On February 16, 1977, a man like no other armed not with a gun or a dagger but the Bible and the cross was assassinated at the then Ugandan ruthless president Idi Amin Dada.
According to historical accounts, the Most Rev Janani Jakaliya Luwum, Archbishop of the Anglican Church in Uganda, Rwanda Burundi, and Boga Zaire had become a sharp critic of the gross atrocities including murders orchestrated by Idi Amin.
On the day of his demise, it is said that Luwum met with President Idi Amin who accused him of smuggling arms and other “subversive acts” before being driven away with two government ministers, Erinayo Wilson Oryema and Charles Oboth Ofumbi in a Land Rover. On the morning of February 17, 1977, Radio Uganda announced that the archbishop had died in a car accident as he attempted to escape and in his flight was involved in a car accident that resulted in his death.
This theory would be later refuted after his body was found riddled with bullets only planted in a fake car crash allegedly on the orders of the president.
A planned funeral service for the following Sunday was forbidden by the government, and the Archbishop’s body was not released. Nevertheless, according to records The Standard has seen, about 4,500 people gathered at St Paul’s Cathedral on Namirembe Hill, and a funeral service was held albeit his body missing.
It is at this exact venue (St Paul’s Cathedral) that activities to mark the 40th anniversary of the commemoration of slain martyr will be launched on February 5, 2017. According to a Church of Uganda statement, the activities will be a precursor for the main event that will be held at Mucwini, Kitgum District, the burial ground for deceased, 22km north of Kitgum in northern Uganda.
The purpose of the Kampala event is to create public awareness about the martyrdom of Archbishop Janani Luwum as we plan for the main event but also to enable and allow those who cannot make it to Mucwini to celebrate it in Kampala,” the statement, largely attributed to the Archbishop Stanley Ntagali partly reads.
The activities, which will include a walk from five different centres in and around Kampala, will be followed by a service at St Paul’s Cathedral Namirembe where the body of Janani Luwum was meant to have been buried.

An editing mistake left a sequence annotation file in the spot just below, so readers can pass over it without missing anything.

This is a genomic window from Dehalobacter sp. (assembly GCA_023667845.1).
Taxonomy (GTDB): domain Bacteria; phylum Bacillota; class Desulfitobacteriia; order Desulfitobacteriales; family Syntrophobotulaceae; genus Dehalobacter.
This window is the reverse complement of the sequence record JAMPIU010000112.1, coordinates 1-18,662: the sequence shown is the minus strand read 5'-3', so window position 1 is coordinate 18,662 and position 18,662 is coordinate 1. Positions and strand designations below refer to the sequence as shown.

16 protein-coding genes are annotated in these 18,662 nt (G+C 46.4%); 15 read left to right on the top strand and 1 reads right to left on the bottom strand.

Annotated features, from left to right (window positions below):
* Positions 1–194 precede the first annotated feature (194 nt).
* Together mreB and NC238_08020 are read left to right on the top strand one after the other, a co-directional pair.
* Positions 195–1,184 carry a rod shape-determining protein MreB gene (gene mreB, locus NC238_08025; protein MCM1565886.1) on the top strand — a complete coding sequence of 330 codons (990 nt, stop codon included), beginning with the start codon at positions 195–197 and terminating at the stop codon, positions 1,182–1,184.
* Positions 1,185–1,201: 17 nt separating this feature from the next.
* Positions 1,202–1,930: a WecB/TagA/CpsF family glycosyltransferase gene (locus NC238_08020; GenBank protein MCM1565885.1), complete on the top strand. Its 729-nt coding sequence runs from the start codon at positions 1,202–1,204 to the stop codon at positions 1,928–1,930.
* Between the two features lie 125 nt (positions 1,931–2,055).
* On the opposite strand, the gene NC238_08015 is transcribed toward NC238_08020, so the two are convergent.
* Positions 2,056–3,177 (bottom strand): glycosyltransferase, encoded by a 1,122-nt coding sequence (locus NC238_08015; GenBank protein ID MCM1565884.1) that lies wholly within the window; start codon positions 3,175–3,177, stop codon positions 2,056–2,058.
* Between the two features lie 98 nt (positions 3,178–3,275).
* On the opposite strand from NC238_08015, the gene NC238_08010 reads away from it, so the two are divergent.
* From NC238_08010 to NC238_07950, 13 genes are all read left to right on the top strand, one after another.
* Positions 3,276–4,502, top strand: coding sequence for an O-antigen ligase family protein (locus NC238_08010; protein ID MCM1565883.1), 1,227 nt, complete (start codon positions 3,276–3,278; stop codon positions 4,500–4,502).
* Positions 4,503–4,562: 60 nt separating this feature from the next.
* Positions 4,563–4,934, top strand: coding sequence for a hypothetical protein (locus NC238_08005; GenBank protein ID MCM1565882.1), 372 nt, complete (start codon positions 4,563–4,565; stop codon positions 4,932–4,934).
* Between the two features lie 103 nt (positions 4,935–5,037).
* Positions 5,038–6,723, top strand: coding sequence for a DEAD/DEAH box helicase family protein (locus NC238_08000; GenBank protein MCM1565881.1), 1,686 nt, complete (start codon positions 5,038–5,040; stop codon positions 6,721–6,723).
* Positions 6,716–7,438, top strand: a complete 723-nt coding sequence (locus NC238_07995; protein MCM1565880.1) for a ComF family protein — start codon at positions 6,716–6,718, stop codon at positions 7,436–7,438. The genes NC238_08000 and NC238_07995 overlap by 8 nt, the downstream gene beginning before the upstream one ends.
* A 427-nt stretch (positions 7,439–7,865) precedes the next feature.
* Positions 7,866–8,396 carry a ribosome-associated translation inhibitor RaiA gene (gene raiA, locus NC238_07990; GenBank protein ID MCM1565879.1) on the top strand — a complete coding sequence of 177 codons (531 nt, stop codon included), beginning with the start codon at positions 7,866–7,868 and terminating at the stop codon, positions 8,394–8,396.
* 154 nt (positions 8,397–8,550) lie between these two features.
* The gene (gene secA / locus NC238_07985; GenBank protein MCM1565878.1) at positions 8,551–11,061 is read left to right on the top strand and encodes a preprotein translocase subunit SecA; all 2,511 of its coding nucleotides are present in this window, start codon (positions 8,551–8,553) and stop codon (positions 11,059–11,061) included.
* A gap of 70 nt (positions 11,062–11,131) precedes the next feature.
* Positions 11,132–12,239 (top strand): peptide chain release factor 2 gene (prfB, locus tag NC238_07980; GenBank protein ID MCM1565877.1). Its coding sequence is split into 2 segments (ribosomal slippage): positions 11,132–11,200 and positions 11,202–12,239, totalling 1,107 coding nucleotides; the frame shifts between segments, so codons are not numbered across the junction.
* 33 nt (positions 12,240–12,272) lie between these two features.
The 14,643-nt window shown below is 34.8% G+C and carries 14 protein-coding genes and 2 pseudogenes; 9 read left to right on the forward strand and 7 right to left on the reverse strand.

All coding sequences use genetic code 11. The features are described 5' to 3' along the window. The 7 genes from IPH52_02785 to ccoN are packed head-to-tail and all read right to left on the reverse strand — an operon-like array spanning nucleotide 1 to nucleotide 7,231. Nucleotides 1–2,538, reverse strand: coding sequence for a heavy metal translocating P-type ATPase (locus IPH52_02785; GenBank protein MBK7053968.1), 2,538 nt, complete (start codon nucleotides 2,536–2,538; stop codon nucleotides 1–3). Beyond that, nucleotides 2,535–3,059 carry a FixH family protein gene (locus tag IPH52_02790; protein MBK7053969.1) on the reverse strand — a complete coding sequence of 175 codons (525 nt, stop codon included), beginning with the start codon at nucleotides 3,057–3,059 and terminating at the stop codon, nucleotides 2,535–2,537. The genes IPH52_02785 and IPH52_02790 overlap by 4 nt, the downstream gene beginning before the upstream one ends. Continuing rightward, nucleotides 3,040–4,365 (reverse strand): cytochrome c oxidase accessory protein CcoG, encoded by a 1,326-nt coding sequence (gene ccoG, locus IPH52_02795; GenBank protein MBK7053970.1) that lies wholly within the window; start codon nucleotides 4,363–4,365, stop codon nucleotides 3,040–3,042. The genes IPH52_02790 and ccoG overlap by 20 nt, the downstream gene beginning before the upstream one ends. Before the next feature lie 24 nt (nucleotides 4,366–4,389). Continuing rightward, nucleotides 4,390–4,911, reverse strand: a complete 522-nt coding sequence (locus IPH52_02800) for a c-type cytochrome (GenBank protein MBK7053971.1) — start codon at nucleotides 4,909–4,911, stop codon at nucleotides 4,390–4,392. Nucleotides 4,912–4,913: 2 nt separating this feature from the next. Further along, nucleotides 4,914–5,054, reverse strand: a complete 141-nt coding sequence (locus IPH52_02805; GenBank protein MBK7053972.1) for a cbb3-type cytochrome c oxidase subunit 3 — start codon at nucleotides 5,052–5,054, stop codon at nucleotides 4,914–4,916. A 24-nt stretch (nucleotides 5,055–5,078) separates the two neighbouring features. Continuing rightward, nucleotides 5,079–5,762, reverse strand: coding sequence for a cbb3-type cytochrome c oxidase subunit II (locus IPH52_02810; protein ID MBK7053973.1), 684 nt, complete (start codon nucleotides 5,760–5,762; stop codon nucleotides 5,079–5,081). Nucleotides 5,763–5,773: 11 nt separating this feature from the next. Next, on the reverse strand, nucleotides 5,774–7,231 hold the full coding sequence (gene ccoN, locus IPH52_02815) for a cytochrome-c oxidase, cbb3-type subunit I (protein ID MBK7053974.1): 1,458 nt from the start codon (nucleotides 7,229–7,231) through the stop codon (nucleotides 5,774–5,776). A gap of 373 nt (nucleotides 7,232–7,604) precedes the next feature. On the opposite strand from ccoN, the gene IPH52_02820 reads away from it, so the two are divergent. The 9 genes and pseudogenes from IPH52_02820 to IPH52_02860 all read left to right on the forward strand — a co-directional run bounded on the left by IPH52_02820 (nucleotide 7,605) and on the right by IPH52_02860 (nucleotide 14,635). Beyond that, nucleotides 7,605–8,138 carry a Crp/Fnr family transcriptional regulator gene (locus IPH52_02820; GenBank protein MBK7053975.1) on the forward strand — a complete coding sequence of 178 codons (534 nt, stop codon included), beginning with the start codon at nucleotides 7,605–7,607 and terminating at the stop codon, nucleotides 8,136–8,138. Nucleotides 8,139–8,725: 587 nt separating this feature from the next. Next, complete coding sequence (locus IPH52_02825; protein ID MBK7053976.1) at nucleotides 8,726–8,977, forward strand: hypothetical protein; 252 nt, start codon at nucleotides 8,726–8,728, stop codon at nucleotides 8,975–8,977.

The guest of honour for the Kampala celebrations is the Rt. Hon Ruhakana Rugunda, the Prime Minister of the Republic of Uganda, while the main celebrations in Kitgum are expected to be graced by the President of the Republic of Uganda, Yoweri Kaguta Museveni.
Road to martyrdom
Archbishop Janani Luwum was the first sitting archbishop in the entire Anglican Communion to be martyred in office since Archbishops of Canterbury Thomas Cranmer and William Laud who were martyred in AD 1556 and AD 1645, respectively.
Luwum’s death inspired the Dean and Chapter of Canterbury Cathedral to establish a chapel to commemorate “Modern Martyrs.”
Canterbury Cathedral was hence the first ecclesiastical authority in the whole of the Anglican Communion to proclaim Archbishop Janani Luwum a 20th Century African Martyr.
According to Rev Jasper Tumuhimbise of All Saints Cathedral, Kampala, one of the starting points for this year’s walk to Namirembe, martyrdom gained a bad name for its association with violence and linkage to cruelty, manipulation and death.
But when we consider Christian martyrs like Luwum, we see something else. Instead of violence, there is peace and a seeking of reconciliation.
Instead of cruelty there is dignity and mercy. Instead of manipulation there is integrity. This is the ultimate martyrdom,” he said. During similar 2015 celebrations, President Museveni declared February 16 an annual public holiday arguing that people should celebrate his life in the same manner as other Uganda Martyrs.
Life and ministry
Janani Luwum was born in 1922 in the Acholi district that time and spent his youth as a goat herder. Although he didn’t have a formal early education, he was given a belated opportunity to begin at school and quickly showed his resourcefulness and ability to learn.
His conversion to Christianity happened in 1948 while he was a teacher but would later quit teaching for evangelism. In 1949, he joined Bishop Usher Wilson Theological College, Buwalasi, to study theology. After a period as a lay preacher, he was ordained priest in 1956 of the then Upper Nile Diocese in St Phillips Church, Gulu and thereafter served as parish priest and chaplain in a number of parishes and church schools in Northern Uganda.
As Uganda gained independence from Britain, Luwum was noted as a rising indigenous leader in the church. He became bishop of the newly formed Diocese of Northern Uganda in 1969. Following his consecration, Janani was appointed to the Anglican Consultative Council and served on the Central Committee of the World Council of Churches.
In May 1974, Bishop Janani Luwum succeeded his mentor Archbishop Erica Sabiti, who had been the first Bishop of Kampala Diocese between 1972-1973. Thus, Bishop Janani Luwum became the second African Archbishop of the Province of Uganda, Rwanda, Burundi and Boga-Zaire and the second Bishop of Kampala Diocese.
After his assassination, his body was taken to the Churchyard at Wii Gweng, Mucwini, on February 19, 1977 where he was later buried. He is survived by his widow, Mary Luwum, seven children, four sisters, two brothers and several grandchildren.